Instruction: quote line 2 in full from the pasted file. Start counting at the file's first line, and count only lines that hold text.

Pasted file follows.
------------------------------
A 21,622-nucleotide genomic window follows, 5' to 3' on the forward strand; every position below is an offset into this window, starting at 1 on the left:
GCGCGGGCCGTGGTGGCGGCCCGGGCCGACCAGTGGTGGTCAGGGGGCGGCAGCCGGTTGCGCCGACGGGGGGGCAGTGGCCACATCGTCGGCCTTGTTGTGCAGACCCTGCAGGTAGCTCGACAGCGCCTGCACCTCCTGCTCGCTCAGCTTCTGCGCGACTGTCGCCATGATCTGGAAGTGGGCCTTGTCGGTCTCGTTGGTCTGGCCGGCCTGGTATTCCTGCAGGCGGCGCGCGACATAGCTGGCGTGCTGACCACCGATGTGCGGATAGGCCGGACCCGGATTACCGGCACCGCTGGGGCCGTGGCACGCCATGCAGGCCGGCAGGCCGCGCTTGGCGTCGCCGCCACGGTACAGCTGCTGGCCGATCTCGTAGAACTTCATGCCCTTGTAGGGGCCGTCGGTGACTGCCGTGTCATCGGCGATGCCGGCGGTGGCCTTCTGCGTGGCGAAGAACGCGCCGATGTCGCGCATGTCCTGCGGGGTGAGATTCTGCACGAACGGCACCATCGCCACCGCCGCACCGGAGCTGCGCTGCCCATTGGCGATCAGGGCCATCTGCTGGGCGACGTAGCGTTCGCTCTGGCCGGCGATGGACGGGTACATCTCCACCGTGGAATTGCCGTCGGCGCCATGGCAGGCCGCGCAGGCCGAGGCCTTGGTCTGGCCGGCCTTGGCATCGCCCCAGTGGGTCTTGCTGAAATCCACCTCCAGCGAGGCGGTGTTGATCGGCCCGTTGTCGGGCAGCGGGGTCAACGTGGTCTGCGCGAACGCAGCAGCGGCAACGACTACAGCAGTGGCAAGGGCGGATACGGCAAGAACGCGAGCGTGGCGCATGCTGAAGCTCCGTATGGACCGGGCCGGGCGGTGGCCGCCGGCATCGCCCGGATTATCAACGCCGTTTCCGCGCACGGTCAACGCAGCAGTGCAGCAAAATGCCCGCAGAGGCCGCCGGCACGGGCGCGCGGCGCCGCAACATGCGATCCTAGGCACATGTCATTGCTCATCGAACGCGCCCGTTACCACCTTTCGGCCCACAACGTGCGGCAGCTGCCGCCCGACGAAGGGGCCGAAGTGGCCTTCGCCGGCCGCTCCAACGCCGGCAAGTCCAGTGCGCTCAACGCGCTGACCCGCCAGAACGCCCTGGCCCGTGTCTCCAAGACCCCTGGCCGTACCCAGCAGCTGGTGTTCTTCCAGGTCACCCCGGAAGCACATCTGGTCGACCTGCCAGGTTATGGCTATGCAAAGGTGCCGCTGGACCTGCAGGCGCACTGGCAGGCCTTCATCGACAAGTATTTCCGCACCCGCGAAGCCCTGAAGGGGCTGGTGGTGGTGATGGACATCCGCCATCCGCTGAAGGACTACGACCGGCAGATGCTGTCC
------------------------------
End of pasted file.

GCGCGGGCCGTGGTGGCGGCCCGGGCCGACCAGTGGTGGTCAGGGGGCGGCAGCCGGTTGCGCCGACGGGGGGGCAGTGGCCACATCGTCGGCCTTGTTGTGCAGACCCTGCAGGTAGCTCGACAGCGCCTGCACCTCCTGCTCGCTCAGCTTCTGCGCGACTGTCGCCATGATCTGGAAGTGGGCCTTGTCGGTCTCGTTGGTCTGGCCGGCCTGGTATTCCTGCAGGCGGCGCGCGACATAGCTGGCGTGCTGACCACCGATGTGCGGATAGGCCGGACCCGGATTACCGGCACCGCTGGGGCCGTGGCACGCCATGCAGGCCGGCAGGCCGCGCTTGGCGTCGCCGCCACGGTACAGCTGCTGGCCGATCTCGTAGAACTTCATGCCCTTGTAGGGGCCGTCGGTGACTGCCGTGTCATCGGCGATGCCGGCGGTGGCCTTCTGCGTGGCGAAGAACGCGCCGATGTCGCGCATGTCCTGCGGGGTGAGATTCTGCACGAACGGCACCATCGCCACCGCCGCACCGGAGCTGCGCTGCCCATTGGCGATCAGGGCCATCTGCTGGGCGACGTAGCGTTCGCTCTGGCCGGCGATGGACGGGTACATCTCCACCGTGGAATTGCCGTCGGCGCCATGGCAGGCCGCGCAGGCCGAGGCCTTGGTCTGGCCGGCCTTGGCATCGCCCCAGTGGGTCTTGCTGAAATCCACCTCCAGCGAGGCGGTGTTGATCGGCCCGTTGTCGGGCAGCGGGGTCAACGTGGTCTGCGCGAACGCAGCAGCGGCAACGACTACAGCAGTGGCAAGGGCGGATACGGCAAGAACGCGAGCGTGGCGCATGCTGAAGCTCCGTATGGACCGGGCCGGGCGGTGGCCGCCGGCATCGCCCGGATTATCAACGCCGTTTCCGCGCACGGTCAACGCAGCAGTGCAGCAAAATGCCCGCAGAGGCCGCCGGCACGGGCGCGCGGCGCCGCAACATGCGATCCTAGGCACATGTCATTGCTCATCGAACGCGCCCGTTACCACCTTTCGGCCCACAACGTGCGGCAGCTGCCGCCCGACGAAGGGGCCGAAGTGGCCTTCGCCGGCCGCTCCAACGCCGGCAAGTCCAGTGCGCTCAACGCGCTGACCCGCCAGAACGCCCTGGCCCGTGTCTCCAAGACCCCTGGCCGTACCCAGCAGCTGGTGTTCTTCCAGGTCACCCCGGAAGCACATCTGGTCGACCTGCCAGGTTATGGCTATGCAAAGGTGCCGCTGGACCTGCAGGCGCACTGGCAGGCCTTCATCGACAAGTATTTCCGCACCCGCGAAGCCCTGAAGGGGCTGGTGGTGGTGATGGACATCCGCCATCCGCTGAAGGACTACGACCGGCAGATGCTGTCC